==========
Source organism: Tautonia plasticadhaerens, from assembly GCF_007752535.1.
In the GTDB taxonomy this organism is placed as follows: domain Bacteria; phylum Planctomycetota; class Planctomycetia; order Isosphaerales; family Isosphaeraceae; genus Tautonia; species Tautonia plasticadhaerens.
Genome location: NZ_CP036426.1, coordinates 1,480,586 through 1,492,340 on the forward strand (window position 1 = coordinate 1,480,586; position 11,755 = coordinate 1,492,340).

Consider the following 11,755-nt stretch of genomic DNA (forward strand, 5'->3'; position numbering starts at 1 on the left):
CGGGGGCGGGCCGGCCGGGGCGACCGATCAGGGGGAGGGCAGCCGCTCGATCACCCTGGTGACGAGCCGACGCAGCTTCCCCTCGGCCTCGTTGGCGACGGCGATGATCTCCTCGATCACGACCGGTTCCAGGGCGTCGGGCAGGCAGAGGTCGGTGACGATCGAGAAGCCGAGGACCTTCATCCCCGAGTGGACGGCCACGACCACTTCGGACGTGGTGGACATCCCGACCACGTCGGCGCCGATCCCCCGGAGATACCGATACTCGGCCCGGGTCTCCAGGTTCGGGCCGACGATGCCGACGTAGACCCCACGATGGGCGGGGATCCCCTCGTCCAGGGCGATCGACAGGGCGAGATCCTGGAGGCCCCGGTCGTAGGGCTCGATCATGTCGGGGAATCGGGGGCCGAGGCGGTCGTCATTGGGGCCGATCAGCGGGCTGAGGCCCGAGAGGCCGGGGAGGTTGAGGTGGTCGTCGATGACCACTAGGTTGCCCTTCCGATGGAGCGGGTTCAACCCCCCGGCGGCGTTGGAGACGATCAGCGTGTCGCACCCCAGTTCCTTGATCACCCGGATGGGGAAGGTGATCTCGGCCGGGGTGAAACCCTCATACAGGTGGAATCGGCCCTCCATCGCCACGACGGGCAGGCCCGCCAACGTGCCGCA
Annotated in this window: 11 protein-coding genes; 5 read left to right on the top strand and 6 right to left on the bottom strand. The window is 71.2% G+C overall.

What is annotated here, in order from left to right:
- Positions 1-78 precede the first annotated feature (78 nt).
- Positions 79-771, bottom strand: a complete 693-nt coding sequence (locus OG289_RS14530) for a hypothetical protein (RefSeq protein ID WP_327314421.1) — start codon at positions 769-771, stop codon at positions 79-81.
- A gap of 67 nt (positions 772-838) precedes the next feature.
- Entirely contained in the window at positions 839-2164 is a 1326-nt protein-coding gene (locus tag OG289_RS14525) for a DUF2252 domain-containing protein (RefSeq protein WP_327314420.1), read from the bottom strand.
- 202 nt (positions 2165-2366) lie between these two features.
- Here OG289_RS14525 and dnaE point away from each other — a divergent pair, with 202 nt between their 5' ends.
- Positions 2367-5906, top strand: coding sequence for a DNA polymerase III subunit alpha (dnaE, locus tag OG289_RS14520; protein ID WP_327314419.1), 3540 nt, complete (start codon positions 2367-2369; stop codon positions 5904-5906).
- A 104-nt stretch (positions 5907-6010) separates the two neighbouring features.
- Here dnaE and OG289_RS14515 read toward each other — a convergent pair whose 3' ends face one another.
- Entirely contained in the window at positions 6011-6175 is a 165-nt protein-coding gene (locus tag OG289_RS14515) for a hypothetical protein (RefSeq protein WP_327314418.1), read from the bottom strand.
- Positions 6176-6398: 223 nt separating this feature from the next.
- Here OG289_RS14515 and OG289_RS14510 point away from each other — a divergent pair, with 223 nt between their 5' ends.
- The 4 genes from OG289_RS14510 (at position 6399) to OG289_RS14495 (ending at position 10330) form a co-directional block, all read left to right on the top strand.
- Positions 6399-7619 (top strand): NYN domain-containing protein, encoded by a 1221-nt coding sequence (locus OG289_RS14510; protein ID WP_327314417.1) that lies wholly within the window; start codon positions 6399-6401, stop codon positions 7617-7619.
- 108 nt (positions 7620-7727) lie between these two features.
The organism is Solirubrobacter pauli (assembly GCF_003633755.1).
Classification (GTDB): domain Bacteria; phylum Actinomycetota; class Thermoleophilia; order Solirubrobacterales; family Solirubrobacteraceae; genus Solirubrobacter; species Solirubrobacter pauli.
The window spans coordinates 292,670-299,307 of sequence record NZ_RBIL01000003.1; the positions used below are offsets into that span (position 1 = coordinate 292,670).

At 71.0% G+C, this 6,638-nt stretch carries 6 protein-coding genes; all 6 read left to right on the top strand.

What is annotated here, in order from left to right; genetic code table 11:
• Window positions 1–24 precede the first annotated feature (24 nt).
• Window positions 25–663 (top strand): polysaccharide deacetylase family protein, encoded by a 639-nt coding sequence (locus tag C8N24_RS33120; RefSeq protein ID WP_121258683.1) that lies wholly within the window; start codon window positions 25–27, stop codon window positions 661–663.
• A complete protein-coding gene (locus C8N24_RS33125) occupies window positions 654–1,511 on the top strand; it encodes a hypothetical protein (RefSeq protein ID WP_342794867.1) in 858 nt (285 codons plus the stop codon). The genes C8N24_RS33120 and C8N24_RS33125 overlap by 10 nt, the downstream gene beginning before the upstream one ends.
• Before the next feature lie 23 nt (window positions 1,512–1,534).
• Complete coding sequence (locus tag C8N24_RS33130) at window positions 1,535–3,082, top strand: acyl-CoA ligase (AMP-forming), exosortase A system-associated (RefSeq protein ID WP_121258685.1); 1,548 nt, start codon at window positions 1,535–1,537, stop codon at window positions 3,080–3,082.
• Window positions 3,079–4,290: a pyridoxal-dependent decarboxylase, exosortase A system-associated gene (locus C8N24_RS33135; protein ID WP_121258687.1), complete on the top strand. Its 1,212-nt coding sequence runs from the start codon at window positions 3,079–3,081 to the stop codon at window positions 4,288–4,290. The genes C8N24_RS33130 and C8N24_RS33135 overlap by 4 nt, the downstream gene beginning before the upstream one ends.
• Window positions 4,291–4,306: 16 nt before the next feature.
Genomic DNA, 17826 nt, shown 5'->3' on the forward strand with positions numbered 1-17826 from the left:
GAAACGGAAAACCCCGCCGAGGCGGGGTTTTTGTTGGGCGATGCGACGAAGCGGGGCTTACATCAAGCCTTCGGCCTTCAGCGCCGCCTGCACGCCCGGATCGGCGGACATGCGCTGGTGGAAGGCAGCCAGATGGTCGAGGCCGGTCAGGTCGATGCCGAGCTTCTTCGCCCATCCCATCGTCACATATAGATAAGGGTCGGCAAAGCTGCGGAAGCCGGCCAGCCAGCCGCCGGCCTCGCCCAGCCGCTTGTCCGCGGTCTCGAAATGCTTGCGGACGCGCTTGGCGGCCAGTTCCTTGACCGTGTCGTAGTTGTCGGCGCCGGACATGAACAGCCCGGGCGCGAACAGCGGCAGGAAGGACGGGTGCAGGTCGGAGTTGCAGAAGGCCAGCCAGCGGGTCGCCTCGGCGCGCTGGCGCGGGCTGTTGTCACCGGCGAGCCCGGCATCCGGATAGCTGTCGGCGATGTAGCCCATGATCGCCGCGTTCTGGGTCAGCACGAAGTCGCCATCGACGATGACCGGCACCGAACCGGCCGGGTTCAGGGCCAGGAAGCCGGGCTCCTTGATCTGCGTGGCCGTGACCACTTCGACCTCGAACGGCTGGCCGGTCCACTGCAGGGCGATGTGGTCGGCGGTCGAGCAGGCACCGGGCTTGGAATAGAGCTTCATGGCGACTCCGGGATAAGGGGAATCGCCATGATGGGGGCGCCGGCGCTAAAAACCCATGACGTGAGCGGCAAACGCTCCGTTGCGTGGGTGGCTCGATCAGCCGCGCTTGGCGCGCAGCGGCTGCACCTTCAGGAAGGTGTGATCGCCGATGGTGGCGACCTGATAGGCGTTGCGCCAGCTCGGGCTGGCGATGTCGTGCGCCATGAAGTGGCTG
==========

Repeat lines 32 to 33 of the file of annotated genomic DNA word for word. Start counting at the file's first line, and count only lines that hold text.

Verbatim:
• Complete coding sequence (locus tag C8N24_RS33130) at window positions 1,535–3,082, top strand: acyl-CoA ligase (AMP-forming), exosortase A system-associated (RefSeq protein ID WP_121258685.1); 1,548 nt, start codon at window positions 1,535–1,537, stop codon at window positions 3,080–3,082.
• Window positions 3,079–4,290: a pyridoxal-dependent decarboxylase, exosortase A system-associated gene (locus C8N24_RS33135; protein ID WP_121258687.1), complete on the top strand. Its 1,212-nt coding sequence runs from the start codon at window positions 3,079–3,081 to the stop codon at window positions 4,288–4,290. The genes C8N24_RS33130 and C8N24_RS33135 overlap by 4 nt, the downstream gene beginning before the upstream one ends.